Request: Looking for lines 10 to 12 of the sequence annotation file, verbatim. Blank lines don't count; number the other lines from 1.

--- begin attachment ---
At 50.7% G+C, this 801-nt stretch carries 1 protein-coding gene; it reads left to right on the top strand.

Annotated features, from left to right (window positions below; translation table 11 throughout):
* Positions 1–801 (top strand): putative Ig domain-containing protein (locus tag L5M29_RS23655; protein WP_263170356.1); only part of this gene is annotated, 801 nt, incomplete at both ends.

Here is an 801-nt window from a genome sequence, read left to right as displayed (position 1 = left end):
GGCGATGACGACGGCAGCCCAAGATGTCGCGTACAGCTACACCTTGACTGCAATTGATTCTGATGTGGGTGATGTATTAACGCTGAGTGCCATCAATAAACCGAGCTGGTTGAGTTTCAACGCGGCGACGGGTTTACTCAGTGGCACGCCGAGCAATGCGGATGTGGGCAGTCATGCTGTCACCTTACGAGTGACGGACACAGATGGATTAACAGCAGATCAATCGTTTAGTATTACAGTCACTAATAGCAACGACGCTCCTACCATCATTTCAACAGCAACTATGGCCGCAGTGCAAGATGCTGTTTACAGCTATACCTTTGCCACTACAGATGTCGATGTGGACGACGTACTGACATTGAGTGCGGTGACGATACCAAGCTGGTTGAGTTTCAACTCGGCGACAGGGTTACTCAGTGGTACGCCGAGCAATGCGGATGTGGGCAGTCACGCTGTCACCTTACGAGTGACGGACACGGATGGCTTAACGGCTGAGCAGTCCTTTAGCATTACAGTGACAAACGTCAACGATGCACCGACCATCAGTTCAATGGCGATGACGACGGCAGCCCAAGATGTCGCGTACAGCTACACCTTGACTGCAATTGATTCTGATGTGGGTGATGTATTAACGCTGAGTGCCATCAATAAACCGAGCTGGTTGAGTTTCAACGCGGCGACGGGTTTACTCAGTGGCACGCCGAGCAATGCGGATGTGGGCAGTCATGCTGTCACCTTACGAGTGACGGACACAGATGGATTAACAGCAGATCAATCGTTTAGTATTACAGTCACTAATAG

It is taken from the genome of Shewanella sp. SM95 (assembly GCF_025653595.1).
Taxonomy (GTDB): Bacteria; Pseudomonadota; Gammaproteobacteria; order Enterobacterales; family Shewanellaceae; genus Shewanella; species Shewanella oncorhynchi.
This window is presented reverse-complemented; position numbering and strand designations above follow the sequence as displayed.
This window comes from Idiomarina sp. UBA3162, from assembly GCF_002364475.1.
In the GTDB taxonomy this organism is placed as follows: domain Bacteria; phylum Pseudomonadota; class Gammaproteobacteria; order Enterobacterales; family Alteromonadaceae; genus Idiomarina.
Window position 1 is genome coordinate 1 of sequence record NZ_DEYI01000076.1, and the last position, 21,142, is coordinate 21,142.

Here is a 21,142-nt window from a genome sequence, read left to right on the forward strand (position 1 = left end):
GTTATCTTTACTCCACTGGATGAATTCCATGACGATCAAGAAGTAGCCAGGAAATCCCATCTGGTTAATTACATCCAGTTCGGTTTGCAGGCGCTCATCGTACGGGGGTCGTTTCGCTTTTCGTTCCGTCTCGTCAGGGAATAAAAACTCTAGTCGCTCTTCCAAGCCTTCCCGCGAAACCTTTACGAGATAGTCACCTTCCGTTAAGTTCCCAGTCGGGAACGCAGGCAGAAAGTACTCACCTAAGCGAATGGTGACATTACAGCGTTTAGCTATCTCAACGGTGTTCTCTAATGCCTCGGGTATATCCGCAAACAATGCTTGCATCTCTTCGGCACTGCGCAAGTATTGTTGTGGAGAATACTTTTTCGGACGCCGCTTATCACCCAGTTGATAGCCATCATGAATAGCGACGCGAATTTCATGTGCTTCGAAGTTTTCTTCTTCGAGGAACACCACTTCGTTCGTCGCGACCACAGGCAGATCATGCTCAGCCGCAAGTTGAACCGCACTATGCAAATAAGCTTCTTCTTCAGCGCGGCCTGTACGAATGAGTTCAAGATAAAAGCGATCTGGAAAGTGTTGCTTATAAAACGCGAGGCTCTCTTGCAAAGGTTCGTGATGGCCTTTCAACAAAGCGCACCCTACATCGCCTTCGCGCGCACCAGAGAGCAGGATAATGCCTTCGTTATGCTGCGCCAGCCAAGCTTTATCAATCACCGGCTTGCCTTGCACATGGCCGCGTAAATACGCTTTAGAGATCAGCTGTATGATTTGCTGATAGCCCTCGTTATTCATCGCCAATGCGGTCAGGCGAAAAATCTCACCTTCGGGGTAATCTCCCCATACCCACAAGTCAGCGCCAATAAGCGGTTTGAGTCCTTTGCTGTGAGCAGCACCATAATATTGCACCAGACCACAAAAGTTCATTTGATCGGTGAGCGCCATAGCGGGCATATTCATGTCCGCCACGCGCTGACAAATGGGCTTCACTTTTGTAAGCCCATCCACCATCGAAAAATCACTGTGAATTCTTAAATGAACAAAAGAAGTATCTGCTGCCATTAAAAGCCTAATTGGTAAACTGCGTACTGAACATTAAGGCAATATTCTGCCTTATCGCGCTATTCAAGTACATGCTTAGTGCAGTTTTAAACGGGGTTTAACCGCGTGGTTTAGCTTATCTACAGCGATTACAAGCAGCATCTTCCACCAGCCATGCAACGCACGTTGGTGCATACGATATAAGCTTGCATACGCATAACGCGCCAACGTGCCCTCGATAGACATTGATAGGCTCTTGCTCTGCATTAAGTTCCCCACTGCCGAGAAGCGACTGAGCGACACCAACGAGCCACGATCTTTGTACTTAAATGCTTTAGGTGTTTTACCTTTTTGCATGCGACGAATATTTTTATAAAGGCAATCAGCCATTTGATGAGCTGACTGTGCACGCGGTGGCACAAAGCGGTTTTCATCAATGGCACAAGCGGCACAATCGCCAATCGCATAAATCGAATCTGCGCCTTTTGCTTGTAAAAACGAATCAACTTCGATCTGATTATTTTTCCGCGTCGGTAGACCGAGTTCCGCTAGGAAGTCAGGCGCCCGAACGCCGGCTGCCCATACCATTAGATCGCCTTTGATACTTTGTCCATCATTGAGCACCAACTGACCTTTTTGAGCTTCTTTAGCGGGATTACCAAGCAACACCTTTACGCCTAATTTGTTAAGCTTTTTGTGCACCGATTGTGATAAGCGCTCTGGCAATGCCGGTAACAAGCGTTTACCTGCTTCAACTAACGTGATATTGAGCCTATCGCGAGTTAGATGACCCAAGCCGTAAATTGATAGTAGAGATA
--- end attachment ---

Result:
In the GTDB taxonomy this organism is placed as follows: domain Bacteria; phylum Pseudomonadota; class Gammaproteobacteria; order Enterobacterales; family Alteromonadaceae; genus Idiomarina.
Window position 1 is genome coordinate 1 of sequence record NZ_DEYI01000076.1, and the last position, 21,142, is coordinate 21,142.

Here is a 21,142-nt window from a genome sequence, read left to right on the forward strand (position 1 = left end):